Part 12: Cody, WY to Curtis Gulch, WY


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The Trip

We spent several days with Bob and Sandy at their ranch on South Fork of the Shoshone River south of Cody, WY.    From Cody we headed east into the Big Horn Mountains and then south along the spine of the range then east to the area south of Douglas, WY.

The Photos

The photos below are what we saw.

There was lots of smoke from nearby fires.  Above is one of the points in the Absaroka Range.

North of the ranch is Castle Rock, a volcanic plug.  Note the haze and the far cliffs of the Absaroka Range.

The 12,000 foot escarpments of Carter Mountain were also hazy.

After the first night at the ranch, our truck-buddies Joe and Stacey from Ottawa joined us at the ranch.  They were out in the Yellowstone area and knew our location from our SPOT transmitter.

Their rig, "Heffalump", has been around the world.  Joe and Stacey "own" the right column of events.

The view from the ranch's driveway of the South Fork of the Shoshone River.

The view of the South Fork and Absaroka Range is awe-inspiring.

During our exit from Cody we stopped to visit Bob's son in town and came upon this bob-tailed 5-ton truck used as advertising by the local gun museum.

From the Cody area we headed southeast through Ten Sleep.  The formation above is visible from the highway to the east of Ten Sleep.

Closer to the Big Horn Range, colored bands were visible in the stratigraphic column.

We traveled up Ten Sleep Creek Canyon following huge vertical canyon walls.  Our objective for the night was Lake View campground at the crest of the Big Horns.  We were very lucky to have found an open space given the lateness of the day.

Lake View Campground was one of the cleanest we had ever seen.  The camp host took his job seriously and it showed.  We had a quiet night watching videos.  Next morning, we heard from the host that some moose had been through camp earlier in the morning.  Not thinking much about it, we headed down to the lake to get a few photos and the moose were still there.  Apparently, they checked out the campground for treats and then headed to the water to feed.

Some kayakers were loading up and spooked the moose who ran along the bank.

The moose ran about 20 yards and then turned to see what was up.  Both moose and the kayakers are visible in the photo above.

We headed over the crest of the Big Horn Range then turned south on a county road.  Along the road we could see side streams that had meandering oxbows that must provide good fishing for trout.

At about 8500 feet altitude we spotted big herds of sheep grazing on the sagebrush and grass in the meadows.

This red-tailed hawk watched Thor drive by and continued to watch as I stopped and backed up to get this photo.  The droppings on the pipe indicate this is HIS perch and he was not intimidated by strangers.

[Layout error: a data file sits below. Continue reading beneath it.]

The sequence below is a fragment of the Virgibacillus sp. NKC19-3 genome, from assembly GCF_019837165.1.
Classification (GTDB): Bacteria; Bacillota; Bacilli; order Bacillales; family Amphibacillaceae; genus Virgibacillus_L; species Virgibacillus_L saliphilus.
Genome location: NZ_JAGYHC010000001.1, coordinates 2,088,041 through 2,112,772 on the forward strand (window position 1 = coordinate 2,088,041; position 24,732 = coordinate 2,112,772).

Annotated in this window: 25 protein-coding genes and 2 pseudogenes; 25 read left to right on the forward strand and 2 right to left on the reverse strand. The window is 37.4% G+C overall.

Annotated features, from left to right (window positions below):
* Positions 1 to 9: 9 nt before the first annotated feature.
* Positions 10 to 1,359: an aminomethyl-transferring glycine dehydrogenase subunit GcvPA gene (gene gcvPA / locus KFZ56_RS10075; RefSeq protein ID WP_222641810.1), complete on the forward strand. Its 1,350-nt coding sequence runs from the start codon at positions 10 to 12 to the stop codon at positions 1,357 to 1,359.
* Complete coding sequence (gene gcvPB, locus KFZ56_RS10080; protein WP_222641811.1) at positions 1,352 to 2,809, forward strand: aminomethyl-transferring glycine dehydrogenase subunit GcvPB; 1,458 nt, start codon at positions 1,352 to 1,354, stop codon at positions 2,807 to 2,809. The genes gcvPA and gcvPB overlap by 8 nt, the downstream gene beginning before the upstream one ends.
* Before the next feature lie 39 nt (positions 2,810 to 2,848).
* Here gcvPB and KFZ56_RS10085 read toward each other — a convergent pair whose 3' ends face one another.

The ridges had nice rolling hills with grass.  While brown now, I am sure it was quite a (muddy) sight in the spring.

The trail passed through a draw that carried Buffalo Creek.

We surprised a couple of antelopes grazing by the side of the road.  As they bolted, I grabbed the camera and shot without aiming, more of a "point and pray" thing.  With some rotation and cropping I got a clear view of their white "pillow butts" sprinting away from Thor.

We found a campground that was close to the trail and while there was another rig there, it was a free camp.

From the rocks overlooking Thor I could see a vehicle hauling a quad on a trailer as well as the white-rock cliffs in the distance.  Thunderheads were brewing in the distance and we sat outside listening to the thunder rumble.

Heavy commuter traffic, Wyoming style.  Some cowboys were doing a roundup and most of the herd was on the roadway.  We literally had to nudge them out of the way.

Further south we came to the "redwall" which is a set of red sandstone cliffs above the grassy plains.

It was still hazy from the fires but we did get a nice view of the redwall canyon cliffs.

The rolling grasslands in the canyon bottom went on for miles without a tree anywhere to be seen.  We finally came upon one tree, and it was about 1/2 dead.  This must have unfavorable conditions for trees.

There were outcroppings that exposed the red sandstone below.

Along the cliff line, softer ground underneath was worn away causing the capstone to collapse leaving huge slabs on the hillside.

We passed outcroppings of Bentonite.  Indeed, further down canyon we came upon a Bentonite mine.

This monument was spotted in Casper, WY.

From Casper, we traveled south/east on I-25 to Douglas, WY and then turned south into the mountains.  From the trail we could see interesting rock outcroppings that have weathered into a "standing rocks" area.

We located a Forest Service camp site on our route, albeit a few miles down a side canyon.  As we traversed the canyon, the outcroppings became bigger.

A view of more outcroppings from our campsite.  We found the entire place deserted, so we made best use of the situation.

We thank Bob and Sandy for their hospitality and sharing their home.  The trip from Cody to the Big Horns was very scenic and one that we'll surely repeat.  If in the area, visiting the Big Horns is a must.

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